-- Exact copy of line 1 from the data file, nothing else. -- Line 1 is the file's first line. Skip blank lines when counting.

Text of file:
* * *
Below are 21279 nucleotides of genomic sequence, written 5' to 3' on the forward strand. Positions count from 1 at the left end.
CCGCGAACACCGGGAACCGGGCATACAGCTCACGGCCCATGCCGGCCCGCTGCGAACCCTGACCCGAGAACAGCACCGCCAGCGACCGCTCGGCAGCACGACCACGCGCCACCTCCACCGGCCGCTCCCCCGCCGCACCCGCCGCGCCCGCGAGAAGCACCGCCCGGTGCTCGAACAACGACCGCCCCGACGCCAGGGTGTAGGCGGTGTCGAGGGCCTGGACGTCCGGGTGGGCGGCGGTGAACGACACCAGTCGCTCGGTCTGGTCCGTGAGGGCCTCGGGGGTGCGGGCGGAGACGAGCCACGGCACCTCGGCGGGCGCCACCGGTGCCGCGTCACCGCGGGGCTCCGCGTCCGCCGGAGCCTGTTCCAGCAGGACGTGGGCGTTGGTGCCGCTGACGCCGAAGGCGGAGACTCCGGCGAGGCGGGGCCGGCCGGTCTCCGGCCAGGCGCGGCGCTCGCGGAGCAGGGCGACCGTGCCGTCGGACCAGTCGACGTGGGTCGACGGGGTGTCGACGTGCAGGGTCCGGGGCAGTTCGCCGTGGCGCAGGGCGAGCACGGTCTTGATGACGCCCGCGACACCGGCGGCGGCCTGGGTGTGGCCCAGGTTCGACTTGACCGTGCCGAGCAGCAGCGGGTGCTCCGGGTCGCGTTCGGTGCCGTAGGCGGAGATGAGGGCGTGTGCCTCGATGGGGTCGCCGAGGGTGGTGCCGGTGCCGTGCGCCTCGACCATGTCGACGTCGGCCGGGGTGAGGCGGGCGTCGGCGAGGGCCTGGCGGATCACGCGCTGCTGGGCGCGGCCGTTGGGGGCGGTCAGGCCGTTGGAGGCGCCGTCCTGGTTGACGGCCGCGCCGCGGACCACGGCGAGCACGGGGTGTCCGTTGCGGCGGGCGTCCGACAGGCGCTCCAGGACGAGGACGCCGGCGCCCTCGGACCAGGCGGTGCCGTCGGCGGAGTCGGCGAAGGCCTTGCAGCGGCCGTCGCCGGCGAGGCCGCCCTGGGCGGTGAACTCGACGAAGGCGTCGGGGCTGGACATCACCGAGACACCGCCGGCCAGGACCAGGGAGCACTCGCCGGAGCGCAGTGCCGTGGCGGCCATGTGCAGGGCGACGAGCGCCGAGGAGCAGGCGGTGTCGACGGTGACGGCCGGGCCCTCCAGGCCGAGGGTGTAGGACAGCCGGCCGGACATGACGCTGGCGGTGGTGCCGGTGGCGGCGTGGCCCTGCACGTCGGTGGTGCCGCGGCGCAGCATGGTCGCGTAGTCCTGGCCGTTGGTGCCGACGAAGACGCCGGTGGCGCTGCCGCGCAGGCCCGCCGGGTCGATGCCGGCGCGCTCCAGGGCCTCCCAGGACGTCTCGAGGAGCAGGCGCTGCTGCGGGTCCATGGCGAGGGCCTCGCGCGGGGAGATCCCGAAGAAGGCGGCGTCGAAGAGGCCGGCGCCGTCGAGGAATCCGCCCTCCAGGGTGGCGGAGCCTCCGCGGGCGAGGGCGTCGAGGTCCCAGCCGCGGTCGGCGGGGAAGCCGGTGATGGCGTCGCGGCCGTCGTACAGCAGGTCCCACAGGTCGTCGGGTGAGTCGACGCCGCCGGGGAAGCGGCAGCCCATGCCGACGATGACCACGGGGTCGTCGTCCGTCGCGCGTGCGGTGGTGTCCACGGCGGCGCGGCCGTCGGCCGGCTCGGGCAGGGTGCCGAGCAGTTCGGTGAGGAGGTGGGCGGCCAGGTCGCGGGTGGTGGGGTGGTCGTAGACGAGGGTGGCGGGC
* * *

Below are 21279 nucleotides of genomic sequence, written 5' to 3' on the forward strand. Positions count from 1 at the left end.